84. why are one second inspirations recommended?
    they are closer to physiologically normal
  85. In what mode can you have a reverse I/E ratio?
    pressure control
  86. what types of pts would you want an inverse I/E ratio?
    pt's with restrictive lung disease, pt's who have a hard time filling their lungs. ARDS pt's
  87. What mode can you set up the tidal volume to be forced in quicker to allow for more plateau pressure hold?
    volume control
  88. If a pt has low lung compliance what would you do?
    in VC reduce the I/E ratio from 1:3 to 1:2 effectively lengthening out the inspiratory time relative to expiration. If compliance was still an issue, we could switch the pt to pressure control to ensure that we were opening as many alveoli as possible. If additional support is needed in pressure control we could reverse the I/E ratio.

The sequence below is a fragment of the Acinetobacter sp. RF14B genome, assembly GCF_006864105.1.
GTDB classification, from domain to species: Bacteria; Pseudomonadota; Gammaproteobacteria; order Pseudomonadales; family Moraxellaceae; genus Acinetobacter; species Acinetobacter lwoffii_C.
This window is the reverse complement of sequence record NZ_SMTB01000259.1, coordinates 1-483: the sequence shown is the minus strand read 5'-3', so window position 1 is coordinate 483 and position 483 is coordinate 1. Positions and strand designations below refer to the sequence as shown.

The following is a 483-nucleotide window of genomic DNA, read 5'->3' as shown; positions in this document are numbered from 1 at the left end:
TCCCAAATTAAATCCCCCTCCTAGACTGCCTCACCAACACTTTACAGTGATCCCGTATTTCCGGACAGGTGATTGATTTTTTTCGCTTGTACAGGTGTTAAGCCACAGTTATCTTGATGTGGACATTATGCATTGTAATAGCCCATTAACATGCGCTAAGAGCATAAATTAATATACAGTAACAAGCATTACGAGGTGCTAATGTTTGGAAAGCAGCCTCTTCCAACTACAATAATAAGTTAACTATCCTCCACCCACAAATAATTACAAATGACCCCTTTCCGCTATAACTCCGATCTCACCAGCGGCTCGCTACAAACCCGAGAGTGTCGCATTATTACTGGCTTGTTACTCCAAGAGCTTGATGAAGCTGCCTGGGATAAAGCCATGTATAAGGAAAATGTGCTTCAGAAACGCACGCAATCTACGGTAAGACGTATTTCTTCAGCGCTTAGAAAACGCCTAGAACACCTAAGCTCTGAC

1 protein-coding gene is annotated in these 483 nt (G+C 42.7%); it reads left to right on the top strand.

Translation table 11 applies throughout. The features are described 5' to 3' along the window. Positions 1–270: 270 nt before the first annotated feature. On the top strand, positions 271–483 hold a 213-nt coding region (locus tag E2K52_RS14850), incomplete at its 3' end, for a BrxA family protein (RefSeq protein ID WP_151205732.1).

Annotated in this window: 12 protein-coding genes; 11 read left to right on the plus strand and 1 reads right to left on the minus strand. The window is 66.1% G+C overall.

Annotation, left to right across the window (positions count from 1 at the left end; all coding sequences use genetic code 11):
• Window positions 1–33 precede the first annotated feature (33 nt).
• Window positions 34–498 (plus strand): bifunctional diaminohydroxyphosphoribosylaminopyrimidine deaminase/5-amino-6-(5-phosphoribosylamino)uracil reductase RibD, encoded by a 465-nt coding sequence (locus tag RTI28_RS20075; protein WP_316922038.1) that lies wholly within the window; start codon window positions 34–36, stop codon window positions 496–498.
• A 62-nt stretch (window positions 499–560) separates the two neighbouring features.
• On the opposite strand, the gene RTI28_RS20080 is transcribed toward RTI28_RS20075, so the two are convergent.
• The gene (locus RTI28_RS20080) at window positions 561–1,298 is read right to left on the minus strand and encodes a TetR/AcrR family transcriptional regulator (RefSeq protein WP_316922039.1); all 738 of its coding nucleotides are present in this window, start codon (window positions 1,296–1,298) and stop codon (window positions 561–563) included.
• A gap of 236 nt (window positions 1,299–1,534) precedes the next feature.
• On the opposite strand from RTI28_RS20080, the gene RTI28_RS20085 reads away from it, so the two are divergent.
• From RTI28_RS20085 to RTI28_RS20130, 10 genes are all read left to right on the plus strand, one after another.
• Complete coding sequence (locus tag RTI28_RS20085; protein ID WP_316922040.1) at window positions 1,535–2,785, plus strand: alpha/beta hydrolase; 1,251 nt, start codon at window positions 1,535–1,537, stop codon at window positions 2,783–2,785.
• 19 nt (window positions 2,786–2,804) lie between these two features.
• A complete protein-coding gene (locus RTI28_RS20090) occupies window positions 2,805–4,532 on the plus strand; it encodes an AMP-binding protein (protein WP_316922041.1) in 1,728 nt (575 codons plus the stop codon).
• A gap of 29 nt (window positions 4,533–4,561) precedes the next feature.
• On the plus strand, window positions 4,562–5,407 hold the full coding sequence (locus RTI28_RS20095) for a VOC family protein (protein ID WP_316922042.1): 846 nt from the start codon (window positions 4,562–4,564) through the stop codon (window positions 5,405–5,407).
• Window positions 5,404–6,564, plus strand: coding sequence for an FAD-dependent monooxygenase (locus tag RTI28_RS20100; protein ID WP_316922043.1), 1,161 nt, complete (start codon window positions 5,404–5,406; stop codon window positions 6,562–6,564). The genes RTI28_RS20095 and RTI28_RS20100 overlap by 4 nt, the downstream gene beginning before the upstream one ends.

89. What is the danger of using revers I/E?
    build up of intrathoracic pressure
  90. What are some potential complications of increased plateau time?
    increased intrathoracic pressure-
  91. What is an additional parameter that we will have to monitor when using pressure control?
    the tidal volumes
  92. What is the normal preset pressure on most vents?
  93. What are some situations that would cause the pressure limit to be reached?
    • coughing on the tube
    • trendelenburg
    • surgical retractors
  94. What is high frequency ventillation?
    provides less tidal volumes than the dead space at much higher frequencies
  95. what are some of the risks associated with high frequency ventilation?